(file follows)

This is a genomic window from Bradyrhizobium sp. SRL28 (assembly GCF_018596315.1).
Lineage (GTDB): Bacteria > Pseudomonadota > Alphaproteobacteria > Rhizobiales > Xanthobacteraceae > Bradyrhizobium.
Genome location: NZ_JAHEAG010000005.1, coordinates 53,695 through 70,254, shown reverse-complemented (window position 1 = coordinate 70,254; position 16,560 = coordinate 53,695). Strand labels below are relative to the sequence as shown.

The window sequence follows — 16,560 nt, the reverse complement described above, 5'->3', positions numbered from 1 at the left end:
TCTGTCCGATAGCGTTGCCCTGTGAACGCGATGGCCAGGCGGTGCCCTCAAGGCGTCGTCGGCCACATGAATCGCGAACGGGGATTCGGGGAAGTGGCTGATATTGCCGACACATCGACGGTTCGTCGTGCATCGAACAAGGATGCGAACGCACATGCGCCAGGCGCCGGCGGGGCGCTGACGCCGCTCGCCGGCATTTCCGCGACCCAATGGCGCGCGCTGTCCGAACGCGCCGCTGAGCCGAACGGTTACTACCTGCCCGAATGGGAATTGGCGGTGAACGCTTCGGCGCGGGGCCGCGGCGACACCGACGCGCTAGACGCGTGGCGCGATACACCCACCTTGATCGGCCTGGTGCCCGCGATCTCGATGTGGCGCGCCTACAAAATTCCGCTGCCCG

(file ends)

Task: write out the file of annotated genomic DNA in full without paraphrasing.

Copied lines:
This is a genomic window from Bradyrhizobium sp. SRL28 (assembly GCF_018596315.1).
Lineage (GTDB): Bacteria > Pseudomonadota > Alphaproteobacteria > Rhizobiales > Xanthobacteraceae > Bradyrhizobium.
Genome location: NZ_JAHEAG010000005.1, coordinates 53,695 through 70,254, shown reverse-complemented (window position 1 = coordinate 70,254; position 16,560 = coordinate 53,695). Strand labels below are relative to the sequence as shown.

The window sequence follows — 16,560 nt, the reverse complement described above, 5'->3', positions numbered from 1 at the left end:
TCTGTCCGATAGCGTTGCCCTGTGAACGCGATGGCCAGGCGGTGCCCTCAAGGCGTCGTCGGCCACATGAATCGCGAACGGGGATTCGGGGAAGTGGCTGATATTGCCGACACATCGACGGTTCGTCGTGCATCGAACAAGGATGCGAACGCACATGCGCCAGGCGCCGGCGGGGCGCTGACGCCGCTCGCCGGCATTTCCGCGACCCAATGGCGCGCGCTGTCCGAACGCGCCGCTGAGCCGAACGGTTACTACCTGCCCGAATGGGAATTGGCGGTGAACGCTTCGGCGCGGGGCCGCGGCGACACCGACGCGCTAGACGCGTGGCGCGATACACCCACCTTGATCGGCCTGGTGCCCGCGATCTCGATGTGGCGCGCCTACAAAATTCCGCTGCCCG